Month: July 2014

Family Docs Squeezed by Narrow Networks

The American Academy of Family Physicians in a recent article has complained about the “Arbitrary Elimination’ of Physicians From Insurers’ Networks.”

I Commented:
Narrow networks are just the latest insurance subterfuge.  No matter what CMS does the insurance companies will always be ahead of them in the gaming of the system.   When will the AAFP get wise and endorse single payer medicine?

Dr.George Barron Replied:
To see this problem as an insurance subterfuge and in the same breath ask the AAFP to endorse a single payer system betrays a thorough misunderstanding of the current problem as well as the proposed solution. I think every physician who believes in the utopian notion of a single payer system either spend a year working in the VA system or a week as a patient in the VA system

Thank You:
Thanks, Dr. Barron, for responding to my comment on the AAFP denouncing the “Arbitrary Elimination of Physicians from Insurers’ Networks.” I am sorry that you have had such poor experiences as a physician and patient with the Veteran Administration.   Obviously you were not in the Rand Corporation study of the VA medical system which stated that “Based on 294 health indicators in 15 categories of care, they found that overall, VA patients were more likely than patients in the national sample to receive recommended care. In particular, the VA patients received significantly better care for depression, diabetes, hyperlipidemia, and hypertension. The VA also performed consistently better across the spectrum of care, including screening, diagnosis, treatment, and follow-up. The only exception to the pattern of better care in VA facilities was care for acute conditions, for which the two samples were similar.”

I think we can both agree that government run programs (like the Air Force, the CIA, the Federal Reserve System, Medicare, etc.) all leave room for improvement. And I assume that your dislike for these agencies will tempt you to forego any Medicare limitations and rely on your own personal finances and private insurance for your future health care.  However, some of us are not satisfied that, with our insurance-based medical system, the U.S. pays almost twice as much as any other industrialized country and yet ranks 11th in health care quality. And the first 10 countries have some form of single payer medicine. And, like the AAFP, we are not satisfied that health insurance companies are eliminating primary care physicians from plan networks across the country.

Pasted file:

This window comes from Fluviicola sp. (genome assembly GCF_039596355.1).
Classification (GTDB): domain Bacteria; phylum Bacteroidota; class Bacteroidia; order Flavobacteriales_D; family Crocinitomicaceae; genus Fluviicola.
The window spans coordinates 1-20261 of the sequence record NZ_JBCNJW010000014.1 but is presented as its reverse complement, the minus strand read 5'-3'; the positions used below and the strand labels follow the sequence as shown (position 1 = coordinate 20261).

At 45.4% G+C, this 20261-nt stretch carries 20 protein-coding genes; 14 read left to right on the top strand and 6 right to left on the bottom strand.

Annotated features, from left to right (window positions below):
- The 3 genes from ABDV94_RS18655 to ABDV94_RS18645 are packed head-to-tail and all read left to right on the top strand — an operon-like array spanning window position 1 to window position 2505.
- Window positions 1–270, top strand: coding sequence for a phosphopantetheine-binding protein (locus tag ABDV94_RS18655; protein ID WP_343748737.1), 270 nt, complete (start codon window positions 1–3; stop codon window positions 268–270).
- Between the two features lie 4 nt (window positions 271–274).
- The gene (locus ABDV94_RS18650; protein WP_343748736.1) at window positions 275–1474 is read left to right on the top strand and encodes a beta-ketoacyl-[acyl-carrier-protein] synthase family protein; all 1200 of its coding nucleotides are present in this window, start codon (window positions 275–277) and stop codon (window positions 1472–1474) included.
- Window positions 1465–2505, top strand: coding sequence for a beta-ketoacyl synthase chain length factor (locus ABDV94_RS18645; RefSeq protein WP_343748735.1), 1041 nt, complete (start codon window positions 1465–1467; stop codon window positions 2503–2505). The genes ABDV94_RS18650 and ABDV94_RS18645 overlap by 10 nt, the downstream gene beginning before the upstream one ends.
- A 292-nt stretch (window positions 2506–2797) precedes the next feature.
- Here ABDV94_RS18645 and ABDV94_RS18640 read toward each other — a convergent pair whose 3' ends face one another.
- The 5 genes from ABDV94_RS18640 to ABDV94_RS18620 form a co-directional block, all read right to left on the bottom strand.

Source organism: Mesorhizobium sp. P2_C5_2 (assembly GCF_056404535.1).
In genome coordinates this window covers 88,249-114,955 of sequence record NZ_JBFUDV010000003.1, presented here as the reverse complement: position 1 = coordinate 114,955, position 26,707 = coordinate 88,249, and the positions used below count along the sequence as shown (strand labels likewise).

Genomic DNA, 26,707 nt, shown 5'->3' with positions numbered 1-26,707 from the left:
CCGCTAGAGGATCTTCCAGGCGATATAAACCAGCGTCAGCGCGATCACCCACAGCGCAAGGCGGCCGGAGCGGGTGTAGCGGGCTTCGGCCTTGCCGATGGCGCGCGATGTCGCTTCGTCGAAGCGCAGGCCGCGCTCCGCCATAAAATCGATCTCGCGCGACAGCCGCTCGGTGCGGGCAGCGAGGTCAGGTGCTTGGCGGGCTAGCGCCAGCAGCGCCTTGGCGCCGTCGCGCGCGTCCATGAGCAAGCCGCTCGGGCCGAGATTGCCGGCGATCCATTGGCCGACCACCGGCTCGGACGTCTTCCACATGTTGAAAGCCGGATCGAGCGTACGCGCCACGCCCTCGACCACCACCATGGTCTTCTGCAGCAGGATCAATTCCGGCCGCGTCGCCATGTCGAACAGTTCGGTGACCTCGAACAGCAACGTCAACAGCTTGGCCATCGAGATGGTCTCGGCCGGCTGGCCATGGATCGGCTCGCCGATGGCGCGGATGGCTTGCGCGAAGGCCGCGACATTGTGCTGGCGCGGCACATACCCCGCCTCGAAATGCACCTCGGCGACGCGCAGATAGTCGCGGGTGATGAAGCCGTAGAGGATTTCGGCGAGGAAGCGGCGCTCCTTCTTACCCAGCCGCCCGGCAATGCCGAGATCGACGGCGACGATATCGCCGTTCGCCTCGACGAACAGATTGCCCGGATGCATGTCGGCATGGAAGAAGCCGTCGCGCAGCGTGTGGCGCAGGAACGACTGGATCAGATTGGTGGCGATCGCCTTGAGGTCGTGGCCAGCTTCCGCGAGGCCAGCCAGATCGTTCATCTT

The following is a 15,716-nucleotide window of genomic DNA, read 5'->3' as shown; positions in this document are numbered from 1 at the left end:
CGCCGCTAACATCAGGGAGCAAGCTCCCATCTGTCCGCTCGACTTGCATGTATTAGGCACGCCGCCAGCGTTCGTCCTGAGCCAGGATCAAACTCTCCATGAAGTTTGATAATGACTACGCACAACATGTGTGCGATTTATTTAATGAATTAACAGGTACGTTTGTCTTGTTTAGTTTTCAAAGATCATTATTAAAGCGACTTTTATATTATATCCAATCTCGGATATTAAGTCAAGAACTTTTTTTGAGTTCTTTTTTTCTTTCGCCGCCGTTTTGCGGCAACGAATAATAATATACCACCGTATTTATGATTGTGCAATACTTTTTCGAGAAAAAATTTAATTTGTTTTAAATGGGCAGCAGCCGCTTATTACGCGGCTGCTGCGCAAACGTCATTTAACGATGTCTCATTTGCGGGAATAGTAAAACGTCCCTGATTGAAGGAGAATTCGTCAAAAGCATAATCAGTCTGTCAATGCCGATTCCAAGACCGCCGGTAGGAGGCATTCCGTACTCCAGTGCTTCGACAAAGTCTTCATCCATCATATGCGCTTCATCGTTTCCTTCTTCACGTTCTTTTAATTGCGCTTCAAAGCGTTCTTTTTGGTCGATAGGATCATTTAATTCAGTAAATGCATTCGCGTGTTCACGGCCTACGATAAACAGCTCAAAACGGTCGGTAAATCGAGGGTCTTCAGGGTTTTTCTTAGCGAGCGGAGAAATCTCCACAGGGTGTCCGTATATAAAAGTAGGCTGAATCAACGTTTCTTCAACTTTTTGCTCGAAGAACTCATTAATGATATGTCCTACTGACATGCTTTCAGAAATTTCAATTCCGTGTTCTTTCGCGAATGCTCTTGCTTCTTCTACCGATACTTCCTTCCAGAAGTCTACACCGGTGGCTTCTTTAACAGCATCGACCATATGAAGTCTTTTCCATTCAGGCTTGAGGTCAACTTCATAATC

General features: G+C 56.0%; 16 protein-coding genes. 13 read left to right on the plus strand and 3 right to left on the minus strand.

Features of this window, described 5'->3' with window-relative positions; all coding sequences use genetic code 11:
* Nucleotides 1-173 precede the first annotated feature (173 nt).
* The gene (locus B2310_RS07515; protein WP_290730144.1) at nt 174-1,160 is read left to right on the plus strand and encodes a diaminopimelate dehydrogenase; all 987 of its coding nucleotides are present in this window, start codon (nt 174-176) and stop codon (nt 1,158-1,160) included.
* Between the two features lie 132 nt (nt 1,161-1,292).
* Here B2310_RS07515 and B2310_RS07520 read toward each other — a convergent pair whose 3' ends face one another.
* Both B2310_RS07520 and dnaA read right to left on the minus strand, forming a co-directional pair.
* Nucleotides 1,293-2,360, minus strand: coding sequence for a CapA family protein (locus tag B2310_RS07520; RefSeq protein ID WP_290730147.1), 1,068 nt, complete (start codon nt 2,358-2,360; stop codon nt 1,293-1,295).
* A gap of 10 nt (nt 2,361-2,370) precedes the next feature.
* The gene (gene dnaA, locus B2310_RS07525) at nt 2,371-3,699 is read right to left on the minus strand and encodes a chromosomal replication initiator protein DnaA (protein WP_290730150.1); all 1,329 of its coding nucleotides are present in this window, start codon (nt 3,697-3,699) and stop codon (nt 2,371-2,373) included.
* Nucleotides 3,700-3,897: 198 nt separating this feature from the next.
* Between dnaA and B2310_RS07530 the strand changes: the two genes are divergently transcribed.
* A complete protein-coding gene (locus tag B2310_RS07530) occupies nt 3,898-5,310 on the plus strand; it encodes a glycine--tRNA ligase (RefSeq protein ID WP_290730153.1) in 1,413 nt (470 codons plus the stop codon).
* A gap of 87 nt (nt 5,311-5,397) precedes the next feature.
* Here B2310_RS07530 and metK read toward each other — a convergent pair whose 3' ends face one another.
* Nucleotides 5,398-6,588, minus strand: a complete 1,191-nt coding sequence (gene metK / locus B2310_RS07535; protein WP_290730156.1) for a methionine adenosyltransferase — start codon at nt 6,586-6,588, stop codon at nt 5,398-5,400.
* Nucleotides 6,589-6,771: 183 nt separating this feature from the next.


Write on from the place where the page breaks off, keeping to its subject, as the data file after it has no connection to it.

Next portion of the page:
U.S. Healthcare Overall Rating

We describe single-payer medicine as improved Medicare for all. The ‘improved” part of this is important. No one believes it will not take a lot of work.  In addition to system changes we need to insure that the program is appropriately funded and relative immune from political micro-management. And we should start now.  I assume you would not be interested in joining me and the 19,000 other members of  Physicians for a National Health Program.

AAFP Complains

The American Academy of Family Physicians in a recent article has complained about the “Arbitrary Elimination’ of Physicians From Insurers’ Networks.”

Narrow networks are just the latest insurance subterfuge.  No matter what CMS does the insurance companies will always be ahead of them in the gaming of the system.   When will the AAFP see the light and endorse single payer medicine?


Insurance Exchanges: The Fast Food of Health Care

The Policies Offered By Insurance Exchanges: The Fast Food of Health Care

The exchanges may not be cheap but at least they have low value.

Now that January 1 has come and gone we are moving in to the era of medical insurance exchanges. These exchanges were created by the Affordable Care Act and took effect on January 1, 2014.  They are designed to be state marketplaces where individuals and small businesses can go to shop for health insurance. Insurance companies are required to offer essential health benefits of various, but comparable, levels of coverage.  These have been labeled the “metal” plans, i.e.,  Bronze, Silver, Gold, and Platinum which are supposed to cover 60%, 70%, 80%, and 90%,  respectively, of the insured’s medical expenses.(1)  For many reasons, those percentages are deceiving. The plans also are supposed to cap out-of-pocket expenses at the same level as that provided by Health Savings Accounts. That cap does not include premiums, most pharmacy benefits and uncovered services such as multiple physical therapy visits and errant visits to out-of-network medical facilities. Eligible applicants will be offered tax credits for premium support or expanded Medicaid coverage.